On Socialist Cybernetics, Accelerationist Dreams, and Tiqqun’s Nightmares


12 Feb , 2019  

Nikita Khrushchev was skeptical whether computers can help boost history towards communism. Nevertheless, he was willing to give it a try and ordered a super-computer for economical support of soviet socialism. The mostly talented and best trained soviet engineers set up the computer and asked him to test the machine directly after completion. Khrushchev, still not convinced, decided to pose an unimaginably complex question: ‘When will communism be reached?’ The box rattled and clicked until a metallic voice said ‘In seventeen kilometers’. Khrushchev laughed and repeated his question very clearly pronounced. Without any delay, the machine answered ‘In seventeen kilometers’. Now, the comrade got very mad and called for his engineers so he could complain about the expensive machine’s stupidity. The technicians were surprised because every test they had done before went sufficiently, so they asked the computer kindly to explain its answer. The machine, resting on the table, said fearlessly: ‘The result of seventeen kilometers is based on data from comrade’s Khrushchev last speech where he said that with every five-year plan we will be one step closer to communism.’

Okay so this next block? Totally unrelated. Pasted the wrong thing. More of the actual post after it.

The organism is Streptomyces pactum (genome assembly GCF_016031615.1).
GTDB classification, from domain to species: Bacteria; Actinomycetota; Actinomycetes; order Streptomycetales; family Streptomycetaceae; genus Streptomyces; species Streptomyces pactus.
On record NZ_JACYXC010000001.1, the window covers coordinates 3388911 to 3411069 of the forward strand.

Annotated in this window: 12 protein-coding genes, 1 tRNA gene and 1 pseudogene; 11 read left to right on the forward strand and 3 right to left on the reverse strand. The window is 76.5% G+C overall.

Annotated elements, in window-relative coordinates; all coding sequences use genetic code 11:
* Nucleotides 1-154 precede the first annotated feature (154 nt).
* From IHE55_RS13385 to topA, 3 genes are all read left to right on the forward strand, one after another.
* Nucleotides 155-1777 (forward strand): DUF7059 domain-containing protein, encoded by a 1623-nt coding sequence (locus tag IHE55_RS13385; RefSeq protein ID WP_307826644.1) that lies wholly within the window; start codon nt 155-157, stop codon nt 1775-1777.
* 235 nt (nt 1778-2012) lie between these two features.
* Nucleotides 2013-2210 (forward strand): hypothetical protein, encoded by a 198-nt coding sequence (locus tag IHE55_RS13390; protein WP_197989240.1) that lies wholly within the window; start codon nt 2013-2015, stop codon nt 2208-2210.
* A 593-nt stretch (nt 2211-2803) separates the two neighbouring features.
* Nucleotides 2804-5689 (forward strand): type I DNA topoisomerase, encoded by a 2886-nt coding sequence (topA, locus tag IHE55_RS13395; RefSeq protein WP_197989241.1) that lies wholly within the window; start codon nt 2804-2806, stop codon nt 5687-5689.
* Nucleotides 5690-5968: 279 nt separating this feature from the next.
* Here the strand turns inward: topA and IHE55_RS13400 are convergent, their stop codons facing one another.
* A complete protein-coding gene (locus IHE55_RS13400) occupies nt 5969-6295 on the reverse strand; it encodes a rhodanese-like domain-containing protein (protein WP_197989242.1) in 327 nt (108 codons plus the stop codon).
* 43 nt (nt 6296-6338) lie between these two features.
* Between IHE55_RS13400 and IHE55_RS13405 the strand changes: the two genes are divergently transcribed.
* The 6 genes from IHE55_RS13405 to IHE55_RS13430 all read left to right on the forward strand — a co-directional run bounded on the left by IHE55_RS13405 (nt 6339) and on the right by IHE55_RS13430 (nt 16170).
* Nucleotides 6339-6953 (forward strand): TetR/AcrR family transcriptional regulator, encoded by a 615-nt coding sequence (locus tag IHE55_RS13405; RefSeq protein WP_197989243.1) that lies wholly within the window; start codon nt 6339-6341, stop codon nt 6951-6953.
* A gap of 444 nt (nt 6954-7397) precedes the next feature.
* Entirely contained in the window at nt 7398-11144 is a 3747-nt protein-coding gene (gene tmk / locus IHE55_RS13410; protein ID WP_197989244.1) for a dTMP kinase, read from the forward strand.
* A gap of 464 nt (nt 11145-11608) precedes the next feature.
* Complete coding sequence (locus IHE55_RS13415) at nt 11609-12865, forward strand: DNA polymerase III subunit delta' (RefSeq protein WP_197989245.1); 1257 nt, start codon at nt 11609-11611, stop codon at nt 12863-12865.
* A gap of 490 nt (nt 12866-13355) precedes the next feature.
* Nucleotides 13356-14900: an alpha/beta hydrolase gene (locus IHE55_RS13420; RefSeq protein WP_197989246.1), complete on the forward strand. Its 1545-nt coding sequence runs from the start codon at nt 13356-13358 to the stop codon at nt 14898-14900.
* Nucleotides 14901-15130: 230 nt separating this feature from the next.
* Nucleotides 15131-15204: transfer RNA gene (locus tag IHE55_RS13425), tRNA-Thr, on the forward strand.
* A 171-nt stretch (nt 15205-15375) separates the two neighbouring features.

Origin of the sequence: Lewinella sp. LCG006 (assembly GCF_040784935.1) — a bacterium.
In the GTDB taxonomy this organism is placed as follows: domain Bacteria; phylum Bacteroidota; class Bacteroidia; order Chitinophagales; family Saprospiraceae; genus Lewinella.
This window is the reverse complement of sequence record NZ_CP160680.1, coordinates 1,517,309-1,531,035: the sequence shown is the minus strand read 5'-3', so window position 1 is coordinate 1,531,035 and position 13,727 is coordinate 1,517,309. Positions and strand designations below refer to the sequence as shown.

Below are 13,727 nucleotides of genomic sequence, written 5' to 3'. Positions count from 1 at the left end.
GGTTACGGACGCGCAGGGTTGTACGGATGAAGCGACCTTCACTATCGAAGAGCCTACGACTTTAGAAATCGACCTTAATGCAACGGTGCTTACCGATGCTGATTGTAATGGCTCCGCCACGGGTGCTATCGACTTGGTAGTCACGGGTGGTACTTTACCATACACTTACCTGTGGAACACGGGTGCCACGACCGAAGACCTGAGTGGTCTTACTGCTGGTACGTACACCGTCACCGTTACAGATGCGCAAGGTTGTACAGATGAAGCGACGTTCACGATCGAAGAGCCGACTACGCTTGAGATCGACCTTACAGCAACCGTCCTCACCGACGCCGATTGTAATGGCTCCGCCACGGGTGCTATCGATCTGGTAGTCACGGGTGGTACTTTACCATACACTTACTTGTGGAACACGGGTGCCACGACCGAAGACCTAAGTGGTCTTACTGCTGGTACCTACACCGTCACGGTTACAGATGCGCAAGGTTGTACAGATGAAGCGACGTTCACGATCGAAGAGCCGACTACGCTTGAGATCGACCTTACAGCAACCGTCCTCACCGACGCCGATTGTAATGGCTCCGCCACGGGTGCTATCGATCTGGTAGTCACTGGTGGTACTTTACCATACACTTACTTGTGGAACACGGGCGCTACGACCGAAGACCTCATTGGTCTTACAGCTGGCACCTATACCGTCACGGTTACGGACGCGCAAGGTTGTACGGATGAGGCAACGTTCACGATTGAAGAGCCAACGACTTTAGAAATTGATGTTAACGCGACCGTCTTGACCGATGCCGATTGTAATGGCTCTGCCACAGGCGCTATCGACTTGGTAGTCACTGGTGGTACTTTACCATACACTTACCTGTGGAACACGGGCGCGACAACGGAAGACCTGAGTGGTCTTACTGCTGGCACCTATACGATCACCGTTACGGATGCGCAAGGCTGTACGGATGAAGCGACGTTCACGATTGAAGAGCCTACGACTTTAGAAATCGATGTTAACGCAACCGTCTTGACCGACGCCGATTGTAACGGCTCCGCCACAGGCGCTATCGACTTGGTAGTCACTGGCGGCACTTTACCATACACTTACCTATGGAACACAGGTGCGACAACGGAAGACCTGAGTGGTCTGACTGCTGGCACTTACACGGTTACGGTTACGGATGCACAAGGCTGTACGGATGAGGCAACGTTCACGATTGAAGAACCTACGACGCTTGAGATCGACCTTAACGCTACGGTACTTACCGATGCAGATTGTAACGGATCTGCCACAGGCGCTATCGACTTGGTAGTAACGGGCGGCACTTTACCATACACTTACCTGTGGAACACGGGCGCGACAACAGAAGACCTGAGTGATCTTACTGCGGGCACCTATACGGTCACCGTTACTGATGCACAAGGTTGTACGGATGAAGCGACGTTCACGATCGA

This old soviet joke indicates an abyss of technology’s potential for emancipatory progress. The story has at least two possible sequels: either the imaginary machine is destroyed because it clearly proves the current insufficiency of soviet politics, or the power of computers is taken as a starting point to try to calculate and decide what to do instead of depending on the weak human machines and their millions of papers. The joke’s speculative hidden track reflects what Slava Gerovitch has described as the difference between ‘Cyberocracy’ and ‘Cybureaucracy’. In short, cyberocracy means organizing a society by cybernetic ideas, methods and technologies, whereas cybureaucracy is a traditional non-cybernetic bureaucracy with access to single cybernetic technologies like computers or communication networks. The first would be a radical break in human history and as such a possible step forward in emancipation, the latter would be an adjustment of typically modern governing techniques aimed at stabilizing the status quo.

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